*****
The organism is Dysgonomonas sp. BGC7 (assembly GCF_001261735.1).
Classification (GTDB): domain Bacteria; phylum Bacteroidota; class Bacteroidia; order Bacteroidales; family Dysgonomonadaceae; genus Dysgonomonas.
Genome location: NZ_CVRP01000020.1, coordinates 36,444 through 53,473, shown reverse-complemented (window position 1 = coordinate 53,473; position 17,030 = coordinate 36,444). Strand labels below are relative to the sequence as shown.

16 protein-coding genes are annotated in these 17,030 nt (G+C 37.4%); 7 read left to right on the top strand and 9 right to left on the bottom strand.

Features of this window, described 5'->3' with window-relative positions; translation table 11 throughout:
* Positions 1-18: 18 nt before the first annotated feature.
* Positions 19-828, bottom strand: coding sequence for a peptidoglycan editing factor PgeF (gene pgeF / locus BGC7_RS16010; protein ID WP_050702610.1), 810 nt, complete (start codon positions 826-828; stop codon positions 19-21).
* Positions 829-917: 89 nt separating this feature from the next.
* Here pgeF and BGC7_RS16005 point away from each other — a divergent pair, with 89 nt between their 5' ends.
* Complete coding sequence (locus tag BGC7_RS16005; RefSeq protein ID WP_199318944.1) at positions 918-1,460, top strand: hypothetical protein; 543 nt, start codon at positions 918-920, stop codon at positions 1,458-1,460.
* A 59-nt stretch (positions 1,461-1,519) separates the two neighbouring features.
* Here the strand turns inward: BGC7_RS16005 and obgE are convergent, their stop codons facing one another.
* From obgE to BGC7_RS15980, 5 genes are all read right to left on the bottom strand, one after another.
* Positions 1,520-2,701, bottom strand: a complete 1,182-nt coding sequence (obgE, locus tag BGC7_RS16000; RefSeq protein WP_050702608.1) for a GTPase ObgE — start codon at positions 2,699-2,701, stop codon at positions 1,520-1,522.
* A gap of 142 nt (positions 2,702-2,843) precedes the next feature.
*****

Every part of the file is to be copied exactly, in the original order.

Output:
The organism is Dysgonomonas sp. BGC7 (assembly GCF_001261735.1).
Classification (GTDB): domain Bacteria; phylum Bacteroidota; class Bacteroidia; order Bacteroidales; family Dysgonomonadaceae; genus Dysgonomonas.
Genome location: NZ_CVRP01000020.1, coordinates 36,444 through 53,473, shown reverse-complemented (window position 1 = coordinate 53,473; position 17,030 = coordinate 36,444). Strand labels below are relative to the sequence as shown.

16 protein-coding genes are annotated in these 17,030 nt (G+C 37.4%); 7 read left to right on the top strand and 9 right to left on the bottom strand.

Features of this window, described 5'->3' with window-relative positions; translation table 11 throughout:
* Positions 1-18: 18 nt before the first annotated feature.
* Positions 19-828, bottom strand: coding sequence for a peptidoglycan editing factor PgeF (gene pgeF / locus BGC7_RS16010; protein ID WP_050702610.1), 810 nt, complete (start codon positions 826-828; stop codon positions 19-21).
* Positions 829-917: 89 nt separating this feature from the next.
* Here pgeF and BGC7_RS16005 point away from each other — a divergent pair, with 89 nt between their 5' ends.
* Complete coding sequence (locus tag BGC7_RS16005; RefSeq protein ID WP_199318944.1) at positions 918-1,460, top strand: hypothetical protein; 543 nt, start codon at positions 918-920, stop codon at positions 1,458-1,460.
* A 59-nt stretch (positions 1,461-1,519) separates the two neighbouring features.
* Here the strand turns inward: BGC7_RS16005 and obgE are convergent, their stop codons facing one another.
* From obgE to BGC7_RS15980, 5 genes are all read right to left on the bottom strand, one after another.
* Positions 1,520-2,701, bottom strand: a complete 1,182-nt coding sequence (obgE, locus tag BGC7_RS16000; RefSeq protein WP_050702608.1) for a GTPase ObgE — start codon at positions 2,699-2,701, stop codon at positions 1,520-1,522.
* A gap of 142 nt (positions 2,702-2,843) precedes the next feature.